Higher education is about to undergo a profound shift to a new more-open style with many competitors and options, even more than there are right now. The traditional style of higher education – residential four-year bachelor-degree oriented campuses – will hang on, but increasingly wane as the predominant model of higher education.
The College of 2020 is grounded in the ideas that will contribute to that shift, ideas we first expressed two years ago in the report The College of 2020: Students. But first, let’s set the stage.
Why is it happening now?
The answers can be divided into three primary categories:
Technological – We have become used to the idea, as consumers, of having almost instant access to just about any information we need, via a smart phone, a laptop, an iPad, a GPS, a Kindle, and numerous other devices. The power, speed and agility of such devices will only increase with time. And so will our ability to do more with them. The quality of video and audio, and the connectivity of such devices will also grow, and the acceptance of them as the “new normal” will grow, too. This is one new way that colleges will offer classes (if they are not doing so already). Future students will expect no less.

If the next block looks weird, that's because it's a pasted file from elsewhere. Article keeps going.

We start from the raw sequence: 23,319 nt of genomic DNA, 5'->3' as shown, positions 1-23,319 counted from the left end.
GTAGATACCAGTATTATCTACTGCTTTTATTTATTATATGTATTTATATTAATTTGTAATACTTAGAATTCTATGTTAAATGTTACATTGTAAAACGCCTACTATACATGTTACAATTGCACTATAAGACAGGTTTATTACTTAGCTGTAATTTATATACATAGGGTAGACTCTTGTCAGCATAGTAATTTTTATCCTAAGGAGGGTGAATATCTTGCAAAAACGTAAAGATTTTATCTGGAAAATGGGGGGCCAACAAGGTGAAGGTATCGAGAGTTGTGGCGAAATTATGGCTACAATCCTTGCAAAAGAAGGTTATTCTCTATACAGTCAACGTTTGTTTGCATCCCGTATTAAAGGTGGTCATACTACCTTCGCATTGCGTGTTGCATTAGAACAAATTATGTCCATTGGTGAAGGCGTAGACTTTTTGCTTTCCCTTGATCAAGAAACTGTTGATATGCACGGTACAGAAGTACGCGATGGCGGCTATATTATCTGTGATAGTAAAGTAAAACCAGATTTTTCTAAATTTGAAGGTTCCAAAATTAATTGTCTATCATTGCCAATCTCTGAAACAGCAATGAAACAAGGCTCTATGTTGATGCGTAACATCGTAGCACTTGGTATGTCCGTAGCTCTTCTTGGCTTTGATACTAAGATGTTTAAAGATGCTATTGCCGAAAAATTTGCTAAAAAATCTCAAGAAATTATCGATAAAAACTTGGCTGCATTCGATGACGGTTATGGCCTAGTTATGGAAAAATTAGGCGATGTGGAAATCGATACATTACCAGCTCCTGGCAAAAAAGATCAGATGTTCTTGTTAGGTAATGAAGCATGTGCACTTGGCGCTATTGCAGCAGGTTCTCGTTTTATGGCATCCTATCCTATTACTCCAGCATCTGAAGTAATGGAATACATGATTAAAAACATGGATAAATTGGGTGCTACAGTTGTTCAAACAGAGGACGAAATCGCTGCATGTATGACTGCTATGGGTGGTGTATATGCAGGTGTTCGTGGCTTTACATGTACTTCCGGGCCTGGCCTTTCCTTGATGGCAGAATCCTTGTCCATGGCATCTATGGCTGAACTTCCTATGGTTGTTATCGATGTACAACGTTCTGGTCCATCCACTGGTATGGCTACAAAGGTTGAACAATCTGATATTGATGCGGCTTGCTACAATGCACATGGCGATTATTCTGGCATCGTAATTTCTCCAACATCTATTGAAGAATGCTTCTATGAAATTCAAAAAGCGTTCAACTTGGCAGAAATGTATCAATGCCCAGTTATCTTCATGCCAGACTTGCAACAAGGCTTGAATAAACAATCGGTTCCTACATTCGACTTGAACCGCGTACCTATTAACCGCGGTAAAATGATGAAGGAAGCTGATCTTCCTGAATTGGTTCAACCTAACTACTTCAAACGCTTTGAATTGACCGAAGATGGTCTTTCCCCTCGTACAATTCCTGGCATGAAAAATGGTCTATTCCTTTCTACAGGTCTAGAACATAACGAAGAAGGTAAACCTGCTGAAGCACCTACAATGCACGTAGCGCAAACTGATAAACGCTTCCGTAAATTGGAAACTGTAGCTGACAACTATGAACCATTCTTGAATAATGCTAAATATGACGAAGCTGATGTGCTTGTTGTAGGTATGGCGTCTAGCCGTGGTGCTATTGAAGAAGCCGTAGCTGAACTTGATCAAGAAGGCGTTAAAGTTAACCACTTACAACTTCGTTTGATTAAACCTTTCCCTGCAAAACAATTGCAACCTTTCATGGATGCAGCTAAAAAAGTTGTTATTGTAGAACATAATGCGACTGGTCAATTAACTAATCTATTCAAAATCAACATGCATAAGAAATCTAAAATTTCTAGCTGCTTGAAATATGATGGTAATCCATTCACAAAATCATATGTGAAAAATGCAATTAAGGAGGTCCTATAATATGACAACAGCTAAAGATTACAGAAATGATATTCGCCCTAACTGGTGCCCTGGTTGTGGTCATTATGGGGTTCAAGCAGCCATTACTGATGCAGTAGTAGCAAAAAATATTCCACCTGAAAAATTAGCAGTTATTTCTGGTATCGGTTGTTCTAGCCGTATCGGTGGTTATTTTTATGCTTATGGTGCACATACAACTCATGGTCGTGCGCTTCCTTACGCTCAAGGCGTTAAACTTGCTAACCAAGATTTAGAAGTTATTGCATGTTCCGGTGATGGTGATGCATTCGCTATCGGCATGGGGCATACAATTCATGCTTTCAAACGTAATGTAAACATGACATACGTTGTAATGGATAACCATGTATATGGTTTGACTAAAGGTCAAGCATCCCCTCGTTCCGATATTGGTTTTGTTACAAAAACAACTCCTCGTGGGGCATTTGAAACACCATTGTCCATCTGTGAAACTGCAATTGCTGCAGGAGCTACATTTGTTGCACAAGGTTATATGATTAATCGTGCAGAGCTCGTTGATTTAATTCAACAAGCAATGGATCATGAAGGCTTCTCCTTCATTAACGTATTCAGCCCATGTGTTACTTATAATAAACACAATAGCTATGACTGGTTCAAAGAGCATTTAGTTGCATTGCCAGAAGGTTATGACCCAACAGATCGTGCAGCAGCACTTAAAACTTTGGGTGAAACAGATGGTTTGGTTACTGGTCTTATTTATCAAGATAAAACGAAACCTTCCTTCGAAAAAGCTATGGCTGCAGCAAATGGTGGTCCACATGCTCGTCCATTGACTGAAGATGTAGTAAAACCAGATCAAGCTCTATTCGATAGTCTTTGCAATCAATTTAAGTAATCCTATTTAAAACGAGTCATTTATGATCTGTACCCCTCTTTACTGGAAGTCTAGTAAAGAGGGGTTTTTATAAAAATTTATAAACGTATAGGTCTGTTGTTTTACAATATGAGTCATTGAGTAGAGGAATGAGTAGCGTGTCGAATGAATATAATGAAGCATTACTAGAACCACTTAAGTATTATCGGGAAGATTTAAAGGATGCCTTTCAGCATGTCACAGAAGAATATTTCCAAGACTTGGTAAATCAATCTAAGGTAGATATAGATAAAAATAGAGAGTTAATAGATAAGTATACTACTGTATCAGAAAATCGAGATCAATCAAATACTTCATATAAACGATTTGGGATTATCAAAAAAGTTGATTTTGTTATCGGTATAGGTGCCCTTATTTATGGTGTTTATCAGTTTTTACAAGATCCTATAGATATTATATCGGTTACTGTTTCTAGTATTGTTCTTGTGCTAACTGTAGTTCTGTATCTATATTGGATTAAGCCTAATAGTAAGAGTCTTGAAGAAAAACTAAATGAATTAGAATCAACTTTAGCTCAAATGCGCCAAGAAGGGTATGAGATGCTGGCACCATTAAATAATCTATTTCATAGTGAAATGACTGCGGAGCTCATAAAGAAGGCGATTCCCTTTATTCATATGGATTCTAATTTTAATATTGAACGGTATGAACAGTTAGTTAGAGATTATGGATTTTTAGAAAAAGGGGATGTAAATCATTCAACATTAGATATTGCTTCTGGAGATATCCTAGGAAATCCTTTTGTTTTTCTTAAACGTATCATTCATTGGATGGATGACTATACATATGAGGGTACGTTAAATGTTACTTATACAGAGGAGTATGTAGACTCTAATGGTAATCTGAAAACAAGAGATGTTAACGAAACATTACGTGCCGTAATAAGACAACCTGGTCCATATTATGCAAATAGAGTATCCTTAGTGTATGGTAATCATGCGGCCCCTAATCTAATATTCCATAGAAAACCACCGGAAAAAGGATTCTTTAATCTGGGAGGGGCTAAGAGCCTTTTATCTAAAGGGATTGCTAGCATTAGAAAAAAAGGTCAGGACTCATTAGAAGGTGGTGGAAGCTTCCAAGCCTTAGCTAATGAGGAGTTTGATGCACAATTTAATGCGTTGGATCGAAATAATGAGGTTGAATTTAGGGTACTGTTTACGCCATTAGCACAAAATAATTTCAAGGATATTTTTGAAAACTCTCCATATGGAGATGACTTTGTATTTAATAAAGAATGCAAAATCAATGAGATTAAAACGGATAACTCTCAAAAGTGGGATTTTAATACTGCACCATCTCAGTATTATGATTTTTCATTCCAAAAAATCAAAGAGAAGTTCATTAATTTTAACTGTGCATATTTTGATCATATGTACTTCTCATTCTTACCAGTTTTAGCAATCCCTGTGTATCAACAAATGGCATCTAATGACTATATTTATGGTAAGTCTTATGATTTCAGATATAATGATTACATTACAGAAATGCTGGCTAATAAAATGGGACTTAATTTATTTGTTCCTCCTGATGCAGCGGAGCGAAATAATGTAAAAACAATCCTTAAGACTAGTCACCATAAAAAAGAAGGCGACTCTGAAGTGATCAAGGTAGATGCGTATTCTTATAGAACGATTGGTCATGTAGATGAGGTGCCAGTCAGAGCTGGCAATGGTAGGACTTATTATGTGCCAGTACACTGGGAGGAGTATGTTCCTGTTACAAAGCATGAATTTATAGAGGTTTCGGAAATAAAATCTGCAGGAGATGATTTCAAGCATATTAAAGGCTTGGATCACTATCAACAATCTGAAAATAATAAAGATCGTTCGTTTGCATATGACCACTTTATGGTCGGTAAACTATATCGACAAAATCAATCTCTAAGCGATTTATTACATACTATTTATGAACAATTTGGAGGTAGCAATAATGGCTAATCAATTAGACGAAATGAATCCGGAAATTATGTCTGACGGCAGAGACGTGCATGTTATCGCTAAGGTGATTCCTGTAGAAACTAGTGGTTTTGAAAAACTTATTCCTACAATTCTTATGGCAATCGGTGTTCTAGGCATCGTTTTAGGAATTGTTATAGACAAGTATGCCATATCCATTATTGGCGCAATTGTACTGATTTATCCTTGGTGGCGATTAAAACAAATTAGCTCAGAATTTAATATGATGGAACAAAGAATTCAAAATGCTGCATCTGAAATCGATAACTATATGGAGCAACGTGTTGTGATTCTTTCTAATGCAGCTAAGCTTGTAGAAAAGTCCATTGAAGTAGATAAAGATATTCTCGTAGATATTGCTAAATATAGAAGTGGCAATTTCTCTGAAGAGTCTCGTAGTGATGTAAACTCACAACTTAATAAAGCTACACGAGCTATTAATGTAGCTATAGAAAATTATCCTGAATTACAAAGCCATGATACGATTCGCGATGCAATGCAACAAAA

Cultural – Our society is evolving into one that prizes convenience and speed, above almost all other virtues. If I can save time and get a similar experience, why wouldn’t I go the easiest possible route. Faced with making a transaction in person or online, how many people any more opt to do something in person? Such opportunities make us more efficient, and for most of us, being more efficient increases the quality of our lives. Businesses, governments, even our families and alliances of friends are constantly looking for ways to make interactions more efficient. Given that, how much patience is the average student going to have for a college that insists that one size fits all – that you must come to our campus, pay our price, and sit in our classroom and learn in our way, or you can’t get what you want. Consumers have come too far and been conditioned too much to look for efficiencies to accept those conditions. They will look for a provider of education that works to meet their schedule, rather than adapting their lives to meet a college’s schedule.
Financial – The tuition in the California State University system has more than doubled for in-state students just since 2007! Nearly every state (46) had a shortfall in funding this year for higher education. Most public universities responded with large tuition increases. This severe recession has turned most of us into bargain hunters, or at least consumers who question the prices we have been paying. We wonder if there are other options that cost less. There are such options in higher education – they are just waiting to be invented, or discovered.
This just begins to scratch the surface. Welcome to the discussion. We’ll have a lot more to say about all of these themes and more. Tune in often.